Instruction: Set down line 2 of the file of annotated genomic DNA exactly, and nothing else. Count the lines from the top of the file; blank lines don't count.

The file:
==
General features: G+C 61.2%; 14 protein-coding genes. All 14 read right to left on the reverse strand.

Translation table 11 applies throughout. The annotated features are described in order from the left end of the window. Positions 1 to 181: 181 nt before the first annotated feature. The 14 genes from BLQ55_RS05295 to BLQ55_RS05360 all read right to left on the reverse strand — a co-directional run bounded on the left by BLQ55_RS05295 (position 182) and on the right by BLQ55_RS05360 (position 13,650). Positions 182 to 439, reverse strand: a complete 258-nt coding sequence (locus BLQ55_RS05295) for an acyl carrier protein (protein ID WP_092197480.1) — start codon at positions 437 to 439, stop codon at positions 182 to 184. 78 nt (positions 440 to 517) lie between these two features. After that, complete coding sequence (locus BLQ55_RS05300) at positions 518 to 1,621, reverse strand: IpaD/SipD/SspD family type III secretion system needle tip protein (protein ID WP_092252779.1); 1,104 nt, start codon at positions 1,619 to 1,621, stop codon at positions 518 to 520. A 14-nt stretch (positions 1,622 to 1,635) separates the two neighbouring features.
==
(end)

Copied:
Translation table 11 applies throughout. The annotated features are described in order from the left end of the window. Positions 1 to 181: 181 nt before the first annotated feature. The 14 genes from BLQ55_RS05295 to BLQ55_RS05360 all read right to left on the reverse strand — a co-directional run bounded on the left by BLQ55_RS05295 (position 182) and on the right by BLQ55_RS05360 (position 13,650). Positions 182 to 439, reverse strand: a complete 258-nt coding sequence (locus BLQ55_RS05295) for an acyl carrier protein (protein ID WP_092197480.1) — start codon at positions 437 to 439, stop codon at positions 182 to 184. 78 nt (positions 440 to 517) lie between these two features. After that, complete coding sequence (locus BLQ55_RS05300) at positions 518 to 1,621, reverse strand: IpaD/SipD/SspD family type III secretion system needle tip protein (protein ID WP_092252779.1); 1,104 nt, start codon at positions 1,619 to 1,621, stop codon at positions 518 to 520. A 14-nt stretch (positions 1,622 to 1,635) separates the two neighbouring features.